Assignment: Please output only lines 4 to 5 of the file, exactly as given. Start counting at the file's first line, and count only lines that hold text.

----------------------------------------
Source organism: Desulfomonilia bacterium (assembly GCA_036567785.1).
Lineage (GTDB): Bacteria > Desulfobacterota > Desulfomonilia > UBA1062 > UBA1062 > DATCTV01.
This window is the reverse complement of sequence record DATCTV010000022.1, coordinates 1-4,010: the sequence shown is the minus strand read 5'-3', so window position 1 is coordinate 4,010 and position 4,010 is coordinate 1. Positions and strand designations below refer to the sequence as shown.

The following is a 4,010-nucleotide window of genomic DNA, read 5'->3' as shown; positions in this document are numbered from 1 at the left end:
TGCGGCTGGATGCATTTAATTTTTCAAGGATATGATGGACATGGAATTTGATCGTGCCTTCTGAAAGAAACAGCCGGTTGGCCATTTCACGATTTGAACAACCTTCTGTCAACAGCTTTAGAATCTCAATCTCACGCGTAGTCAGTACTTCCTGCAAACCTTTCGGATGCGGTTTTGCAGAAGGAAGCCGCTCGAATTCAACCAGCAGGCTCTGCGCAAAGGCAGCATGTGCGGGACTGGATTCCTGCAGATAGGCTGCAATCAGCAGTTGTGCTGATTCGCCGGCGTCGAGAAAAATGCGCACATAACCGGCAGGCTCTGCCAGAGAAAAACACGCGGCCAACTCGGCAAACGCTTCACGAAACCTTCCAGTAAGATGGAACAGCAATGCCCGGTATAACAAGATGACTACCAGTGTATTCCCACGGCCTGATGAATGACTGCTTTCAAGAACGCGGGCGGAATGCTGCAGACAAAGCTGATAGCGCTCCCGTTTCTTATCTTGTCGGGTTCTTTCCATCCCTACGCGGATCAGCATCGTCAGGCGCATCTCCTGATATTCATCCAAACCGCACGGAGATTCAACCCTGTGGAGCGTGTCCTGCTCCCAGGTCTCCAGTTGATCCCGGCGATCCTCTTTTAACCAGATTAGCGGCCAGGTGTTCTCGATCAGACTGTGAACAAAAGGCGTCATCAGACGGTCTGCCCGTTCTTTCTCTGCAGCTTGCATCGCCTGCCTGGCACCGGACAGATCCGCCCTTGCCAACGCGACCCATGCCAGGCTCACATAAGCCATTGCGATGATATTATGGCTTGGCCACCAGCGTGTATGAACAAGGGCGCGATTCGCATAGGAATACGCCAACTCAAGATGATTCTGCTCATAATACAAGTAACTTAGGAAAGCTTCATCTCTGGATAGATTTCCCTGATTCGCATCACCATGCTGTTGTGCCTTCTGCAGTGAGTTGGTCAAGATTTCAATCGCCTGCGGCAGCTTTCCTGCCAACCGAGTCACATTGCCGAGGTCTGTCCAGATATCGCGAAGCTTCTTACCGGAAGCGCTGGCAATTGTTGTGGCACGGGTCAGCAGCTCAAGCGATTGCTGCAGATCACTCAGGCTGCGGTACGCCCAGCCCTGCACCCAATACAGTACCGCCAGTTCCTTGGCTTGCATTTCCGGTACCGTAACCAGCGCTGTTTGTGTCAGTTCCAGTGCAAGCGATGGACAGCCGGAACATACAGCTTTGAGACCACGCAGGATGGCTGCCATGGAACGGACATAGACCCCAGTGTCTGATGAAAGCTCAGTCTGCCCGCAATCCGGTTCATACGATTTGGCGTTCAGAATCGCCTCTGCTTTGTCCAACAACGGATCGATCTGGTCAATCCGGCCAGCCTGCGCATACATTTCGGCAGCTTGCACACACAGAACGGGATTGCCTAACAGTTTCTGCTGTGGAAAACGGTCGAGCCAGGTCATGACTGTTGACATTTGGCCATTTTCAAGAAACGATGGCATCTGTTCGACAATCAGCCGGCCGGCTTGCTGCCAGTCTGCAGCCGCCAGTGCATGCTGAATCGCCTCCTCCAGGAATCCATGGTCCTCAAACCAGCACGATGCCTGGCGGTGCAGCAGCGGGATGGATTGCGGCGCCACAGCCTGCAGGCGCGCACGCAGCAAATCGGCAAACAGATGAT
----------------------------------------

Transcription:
The following is a 4,010-nucleotide window of genomic DNA, read 5'->3' as shown; positions in this document are numbered from 1 at the left end:
TGCGGCTGGATGCATTTAATTTTTCAAGGATATGATGGACATGGAATTTGATCGTGCCTTCTGAAAGAAACAGCCGGTTGGCCATTTCACGATTTGAACAACCTTCTGTCAACAGCTTTAGAATCTCAATCTCACGCGTAGTCAGTACTTCCTGCAAACCTTTCGGATGCGGTTTTGCAGAAGGAAGCCGCTCGAATTCAACCAGCAGGCTCTGCGCAAAGGCAGCATGTGCGGGACTGGATTCCTGCAGATAGGCTGCAATCAGCAGTTGTGCTGATTCGCCGGCGTCGAGAAAAATGCGCACATAACCGGCAGGCTCTGCCAGAGAAAAACACGCGGCCAACTCGGCAAACGCTTCACGAAACCTTCCAGTAAGATGGAACAGCAATGCCCGGTATAACAAGATGACTACCAGTGTATTCCCACGGCCTGATGAATGACTGCTTTCAAGAACGCGGGCGGAATGCTGCAGACAAAGCTGATAGCGCTCCCGTTTCTTATCTTGTCGGGTTCTTTCCATCCCTACGCGGATCAGCATCGTCAGGCGCATCTCCTGATATTCATCCAAACCGCACGGAGATTCAACCCTGTGGAGCGTGTCCTGCTCCCAGGTCTCCAGTTGATCCCGGCGATCCTCTTTTAACCAGATTAGCGGCCAGGTGTTCTCGATCAGACTGTGAACAAAAGGCGTCATCAGACGGTCTGCCCGTTCTTTCTCTGCAGCTTGCATCGCCTGCCTGGCACCGGACAGATCCGCCCTTGCCAACGCGACCCATGCCAGGCTCACATAAGCCATTGCGATGATATTATGGCTTGGCCACCAGCGTGTATGAACAAGGGCGCGATTCGCATAGGAATACGCCAACTCAAGATGATTCTGCTCATAATACAAGTAACTTAGGAAAGCTTCATCTCTGGATAGATTTCCCTGATTCGCATCACCATGCTGTTGTGCCTTCTGCAGTGAGTTGGTCAAGATTTCAATCGCCTGCGGCAGCTTTCCTGCCAACCGAGTCACATTGCCGAGGTCTGTCCAGATATCGCGAAGCTTCTTACCGGAAGCGCTGGCAATTGTTGTGGCACGGGTCAGCAGCTCAAGCGATTGCTGCAGATCACTCAGGCTGCGGTACGCCCAGCCCTGCACCCAATACAGTACCGCCAGTTCCTTGGCTTGCATTTCCGGTACCGTAACCAGCGCTGTTTGTGTCAGTTCCAGTGCAAGCGATGGACAGCCGGAACATACAGCTTTGAGACCACGCAGGATGGCTGCCATGGAACGGACATAGACCCCAGTGTCTGATGAAAGCTCAGTCTGCCCGCAATCCGGTTCATACGATTTGGCGTTCAGAATCGCCTCTGCTTTGTCCAACAACGGATCGATCTGGTCAATCCGGCCAGCCTGCGCATACATTTCGGCAGCTTGCACACACAGAACGGGATTGCCTAACAGTTTCTGCTGTGGAAAACGGTCGAGCCAGGTCATGACTGTTGACATTTGGCCATTTTCAAGAAACGATGGCATCTGTTCGACAATCAGCCGGCCGGCTTGCTGCCAGTCTGCAGCCGCCAGTGCATGCTGAATCGCCTCCTCCAGGAATCCATGGTCCTCAAACCAGCACGATGCCTGGCGGTGCAGCAGCGGGATGGATTGCGGCGCCACAGCCTGCAGGCGCGCACGCAGCAAATCGGCAAACAGATGAT